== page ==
This is the first article in a series of eight poker lessons, the purpose of which is to give an idea of what kind of mindset and which commitments I deem to be the most efficient to reach real poker proficiency. The reader doesn't have to be a player aspiring to become a professional; just wanting to become good enough to beat the game at any meaningful level is enough of an ambition, but I would like to think that even future pros will get something out of these texts.
Why should you take my word on anything? You shouldn't, necessarily. You should know that I'm not a professional, and I (almost certainly) never will be. I have no ambition to become one, is the problem. I have a job that I like, and I'm not enough in love with the game of poker to pursue it full time. This has likely influenced my point of view, in the direction of being less enthusiastic and less optimistic about what is needed to become a very successful poker player. However, if I have to err on any side, I'd prefer it to be on the side of caution - so perhaps my pessimism is useful.
I have never played limits higher than $10/$20 (limit hold 'em), and I'm fairly young (29). Obviously, I lack a lot of the experiences needed to teach an up-and-coming professional everything there is to know, and I'd be surprised if no one tries to throw that in my face. Being a mentor to future world champions, teaching them what poker games are all about, is not my intention or ambition and I don't presume to be the right person to do that. I do, however, have a short list of things going for me as being someone you may want to listen to when it comes to learning about poker and working your way up:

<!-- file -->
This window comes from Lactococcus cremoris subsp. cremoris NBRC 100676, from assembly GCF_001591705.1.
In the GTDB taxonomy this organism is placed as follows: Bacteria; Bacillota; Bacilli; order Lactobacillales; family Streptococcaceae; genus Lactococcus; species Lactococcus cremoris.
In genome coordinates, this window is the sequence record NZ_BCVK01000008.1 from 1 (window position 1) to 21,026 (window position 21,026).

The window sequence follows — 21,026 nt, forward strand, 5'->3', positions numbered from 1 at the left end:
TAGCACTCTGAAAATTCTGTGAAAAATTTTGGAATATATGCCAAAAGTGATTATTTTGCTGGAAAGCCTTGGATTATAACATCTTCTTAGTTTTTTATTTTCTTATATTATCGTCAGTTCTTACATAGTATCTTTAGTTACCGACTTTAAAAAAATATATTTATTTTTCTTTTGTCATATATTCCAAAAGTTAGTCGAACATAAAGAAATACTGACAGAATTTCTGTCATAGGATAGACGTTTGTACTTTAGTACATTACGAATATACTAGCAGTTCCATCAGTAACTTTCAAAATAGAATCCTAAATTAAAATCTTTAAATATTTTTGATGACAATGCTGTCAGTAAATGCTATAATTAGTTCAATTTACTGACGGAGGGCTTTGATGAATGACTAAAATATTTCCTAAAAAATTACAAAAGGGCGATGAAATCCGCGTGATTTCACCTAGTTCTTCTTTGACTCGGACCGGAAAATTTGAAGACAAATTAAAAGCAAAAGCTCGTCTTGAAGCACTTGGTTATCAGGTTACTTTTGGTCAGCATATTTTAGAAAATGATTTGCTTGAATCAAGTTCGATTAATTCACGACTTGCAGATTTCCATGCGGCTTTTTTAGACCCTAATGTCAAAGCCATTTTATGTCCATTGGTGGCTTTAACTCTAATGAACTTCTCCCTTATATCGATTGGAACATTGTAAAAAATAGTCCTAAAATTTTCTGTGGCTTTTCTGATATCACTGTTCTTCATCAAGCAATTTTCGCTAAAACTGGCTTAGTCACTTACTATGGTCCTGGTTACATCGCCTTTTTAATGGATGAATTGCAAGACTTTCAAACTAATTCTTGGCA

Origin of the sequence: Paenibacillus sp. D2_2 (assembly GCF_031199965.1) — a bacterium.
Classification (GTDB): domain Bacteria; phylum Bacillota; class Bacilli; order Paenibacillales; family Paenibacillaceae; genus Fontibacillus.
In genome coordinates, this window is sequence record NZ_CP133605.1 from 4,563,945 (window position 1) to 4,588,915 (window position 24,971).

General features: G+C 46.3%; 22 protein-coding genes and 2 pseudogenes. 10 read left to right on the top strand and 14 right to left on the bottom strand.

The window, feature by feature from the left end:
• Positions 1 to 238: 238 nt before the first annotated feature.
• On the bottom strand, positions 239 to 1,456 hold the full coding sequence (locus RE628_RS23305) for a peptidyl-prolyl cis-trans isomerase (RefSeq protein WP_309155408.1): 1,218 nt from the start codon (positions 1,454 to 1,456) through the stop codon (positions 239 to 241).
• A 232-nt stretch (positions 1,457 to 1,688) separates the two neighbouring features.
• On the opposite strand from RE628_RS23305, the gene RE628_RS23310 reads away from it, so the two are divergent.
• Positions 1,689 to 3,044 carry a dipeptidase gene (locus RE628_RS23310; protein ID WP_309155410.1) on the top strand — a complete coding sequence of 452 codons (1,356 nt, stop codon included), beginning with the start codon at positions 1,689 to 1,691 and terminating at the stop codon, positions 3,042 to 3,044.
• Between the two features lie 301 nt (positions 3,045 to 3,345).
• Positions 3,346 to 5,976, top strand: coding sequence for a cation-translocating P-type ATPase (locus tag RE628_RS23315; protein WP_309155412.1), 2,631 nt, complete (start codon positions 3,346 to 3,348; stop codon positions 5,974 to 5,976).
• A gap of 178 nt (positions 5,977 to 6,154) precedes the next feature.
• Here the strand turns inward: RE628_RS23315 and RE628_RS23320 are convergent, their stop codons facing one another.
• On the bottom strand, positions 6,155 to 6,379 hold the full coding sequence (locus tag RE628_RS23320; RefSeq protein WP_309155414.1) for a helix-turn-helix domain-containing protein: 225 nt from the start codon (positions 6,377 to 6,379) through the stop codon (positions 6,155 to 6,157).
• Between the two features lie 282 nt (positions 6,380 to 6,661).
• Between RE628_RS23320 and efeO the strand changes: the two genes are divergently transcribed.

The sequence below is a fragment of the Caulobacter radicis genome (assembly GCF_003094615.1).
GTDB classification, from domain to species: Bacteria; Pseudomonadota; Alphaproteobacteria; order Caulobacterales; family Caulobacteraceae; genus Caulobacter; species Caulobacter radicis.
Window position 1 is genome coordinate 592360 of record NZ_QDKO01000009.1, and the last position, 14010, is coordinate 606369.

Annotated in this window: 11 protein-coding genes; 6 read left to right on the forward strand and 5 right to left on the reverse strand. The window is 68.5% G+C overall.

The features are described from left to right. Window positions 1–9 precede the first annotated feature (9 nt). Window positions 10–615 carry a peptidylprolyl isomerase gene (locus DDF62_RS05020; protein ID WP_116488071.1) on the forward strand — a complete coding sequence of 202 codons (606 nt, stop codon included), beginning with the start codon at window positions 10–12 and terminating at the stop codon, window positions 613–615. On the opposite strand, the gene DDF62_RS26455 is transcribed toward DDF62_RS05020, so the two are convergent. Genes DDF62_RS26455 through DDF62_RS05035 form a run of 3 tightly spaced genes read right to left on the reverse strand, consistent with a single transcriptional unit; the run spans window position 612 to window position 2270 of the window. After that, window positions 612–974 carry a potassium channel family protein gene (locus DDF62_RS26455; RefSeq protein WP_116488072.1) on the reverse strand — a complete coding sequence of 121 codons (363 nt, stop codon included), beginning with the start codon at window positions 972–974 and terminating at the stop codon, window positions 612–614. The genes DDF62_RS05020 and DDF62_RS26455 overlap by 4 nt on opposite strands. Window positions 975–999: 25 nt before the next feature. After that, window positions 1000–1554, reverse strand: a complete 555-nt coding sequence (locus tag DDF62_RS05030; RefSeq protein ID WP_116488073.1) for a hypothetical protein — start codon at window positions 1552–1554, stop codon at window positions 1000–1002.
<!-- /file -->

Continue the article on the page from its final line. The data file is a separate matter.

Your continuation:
Anyone can read this,
of course, but my target audience is a decently experienced beginner who has
started to "get" the game of poker and is now considering taking it more
seriously. I use "seriously" in the sense of "being willing to spend as much
time as I can to get better at it," here, not necessarily in the sense of
wanting to turn it into his or her primary source of income, as I've stated
above. The reason I'm repeating this is because I really want to drive home the
point that devoting yourself to poker the way I'm suggesting in this series is
not something that most people will (or even should) want to do. Perhaps casual
players will still get something out of reading this, though, specifically that
they're making the right call staying casual. And there's nothing wrong with
Also, none of these articles will actually give strategy tips or pointers. You won't learn how to play AQ-off suit from middle position, and you won't find out how to extract the most money when you flop a set, there are loads of poker books for that. I will, however, encourage you to read those books, and then re-read them. And perhaps read them again.